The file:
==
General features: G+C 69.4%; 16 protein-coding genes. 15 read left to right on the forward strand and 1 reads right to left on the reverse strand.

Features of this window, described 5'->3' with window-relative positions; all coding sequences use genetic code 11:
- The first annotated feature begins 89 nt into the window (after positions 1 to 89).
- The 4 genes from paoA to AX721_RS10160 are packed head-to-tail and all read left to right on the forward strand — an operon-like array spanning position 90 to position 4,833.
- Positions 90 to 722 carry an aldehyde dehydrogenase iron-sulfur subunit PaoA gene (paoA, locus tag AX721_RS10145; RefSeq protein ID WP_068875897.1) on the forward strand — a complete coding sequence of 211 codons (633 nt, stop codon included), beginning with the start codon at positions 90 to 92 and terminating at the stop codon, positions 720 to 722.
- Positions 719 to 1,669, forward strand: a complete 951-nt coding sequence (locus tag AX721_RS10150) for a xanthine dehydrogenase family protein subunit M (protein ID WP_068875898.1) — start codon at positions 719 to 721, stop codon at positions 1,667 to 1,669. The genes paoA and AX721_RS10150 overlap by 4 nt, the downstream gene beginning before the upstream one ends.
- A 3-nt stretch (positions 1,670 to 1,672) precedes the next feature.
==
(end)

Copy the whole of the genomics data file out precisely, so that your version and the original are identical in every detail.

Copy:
General features: G+C 69.4%; 16 protein-coding genes. 15 read left to right on the forward strand and 1 reads right to left on the reverse strand.

Features of this window, described 5'->3' with window-relative positions; all coding sequences use genetic code 11:
- The first annotated feature begins 89 nt into the window (after positions 1 to 89).
- The 4 genes from paoA to AX721_RS10160 are packed head-to-tail and all read left to right on the forward strand — an operon-like array spanning position 90 to position 4,833.
- Positions 90 to 722 carry an aldehyde dehydrogenase iron-sulfur subunit PaoA gene (paoA, locus tag AX721_RS10145; RefSeq protein ID WP_068875897.1) on the forward strand — a complete coding sequence of 211 codons (633 nt, stop codon included), beginning with the start codon at positions 90 to 92 and terminating at the stop codon, positions 720 to 722.
- Positions 719 to 1,669, forward strand: a complete 951-nt coding sequence (locus tag AX721_RS10150) for a xanthine dehydrogenase family protein subunit M (protein ID WP_068875898.1) — start codon at positions 719 to 721, stop codon at positions 1,667 to 1,669. The genes paoA and AX721_RS10150 overlap by 4 nt, the downstream gene beginning before the upstream one ends.
- A 3-nt stretch (positions 1,670 to 1,672) precedes the next feature.